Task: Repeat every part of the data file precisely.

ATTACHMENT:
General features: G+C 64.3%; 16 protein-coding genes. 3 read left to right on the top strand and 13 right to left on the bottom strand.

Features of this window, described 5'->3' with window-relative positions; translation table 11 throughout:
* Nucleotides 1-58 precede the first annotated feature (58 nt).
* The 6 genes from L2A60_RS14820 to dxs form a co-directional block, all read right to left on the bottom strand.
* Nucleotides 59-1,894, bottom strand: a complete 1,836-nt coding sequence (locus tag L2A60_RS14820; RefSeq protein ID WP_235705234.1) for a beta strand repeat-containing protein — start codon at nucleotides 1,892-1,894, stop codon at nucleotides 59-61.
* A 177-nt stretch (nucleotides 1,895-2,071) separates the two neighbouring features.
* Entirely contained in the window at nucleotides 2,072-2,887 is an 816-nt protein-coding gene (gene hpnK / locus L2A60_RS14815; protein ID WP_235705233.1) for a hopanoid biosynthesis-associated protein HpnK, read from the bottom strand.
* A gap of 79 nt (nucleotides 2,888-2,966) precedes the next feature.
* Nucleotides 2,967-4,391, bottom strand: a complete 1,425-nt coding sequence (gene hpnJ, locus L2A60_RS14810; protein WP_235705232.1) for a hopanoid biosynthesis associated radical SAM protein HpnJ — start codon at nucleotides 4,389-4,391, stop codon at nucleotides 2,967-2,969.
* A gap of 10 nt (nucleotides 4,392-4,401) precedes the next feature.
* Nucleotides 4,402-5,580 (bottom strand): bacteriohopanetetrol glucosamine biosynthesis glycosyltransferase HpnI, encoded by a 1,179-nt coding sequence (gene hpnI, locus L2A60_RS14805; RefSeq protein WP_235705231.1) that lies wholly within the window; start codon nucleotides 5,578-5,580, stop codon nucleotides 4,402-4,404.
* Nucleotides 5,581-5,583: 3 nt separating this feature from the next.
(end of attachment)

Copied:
General features: G+C 64.3%; 16 protein-coding genes. 3 read left to right on the top strand and 13 right to left on the bottom strand.

Features of this window, described 5'->3' with window-relative positions; translation table 11 throughout:
* Nucleotides 1-58 precede the first annotated feature (58 nt).
* The 6 genes from L2A60_RS14820 to dxs form a co-directional block, all read right to left on the bottom strand.
* Nucleotides 59-1,894, bottom strand: a complete 1,836-nt coding sequence (locus tag L2A60_RS14820; RefSeq protein ID WP_235705234.1) for a beta strand repeat-containing protein — start codon at nucleotides 1,892-1,894, stop codon at nucleotides 59-61.
* A 177-nt stretch (nucleotides 1,895-2,071) separates the two neighbouring features.
* Entirely contained in the window at nucleotides 2,072-2,887 is an 816-nt protein-coding gene (gene hpnK / locus L2A60_RS14815; protein ID WP_235705233.1) for a hopanoid biosynthesis-associated protein HpnK, read from the bottom strand.
* A gap of 79 nt (nucleotides 2,888-2,966) precedes the next feature.
* Nucleotides 2,967-4,391, bottom strand: a complete 1,425-nt coding sequence (gene hpnJ, locus L2A60_RS14810; protein WP_235705232.1) for a hopanoid biosynthesis associated radical SAM protein HpnJ — start codon at nucleotides 4,389-4,391, stop codon at nucleotides 2,967-2,969.
* A gap of 10 nt (nucleotides 4,392-4,401) precedes the next feature.
* Nucleotides 4,402-5,580 (bottom strand): bacteriohopanetetrol glucosamine biosynthesis glycosyltransferase HpnI, encoded by a 1,179-nt coding sequence (gene hpnI, locus L2A60_RS14805; RefSeq protein WP_235705231.1) that lies wholly within the window; start codon nucleotides 5,578-5,580, stop codon nucleotides 4,402-4,404.
* Nucleotides 5,581-5,583: 3 nt separating this feature from the next.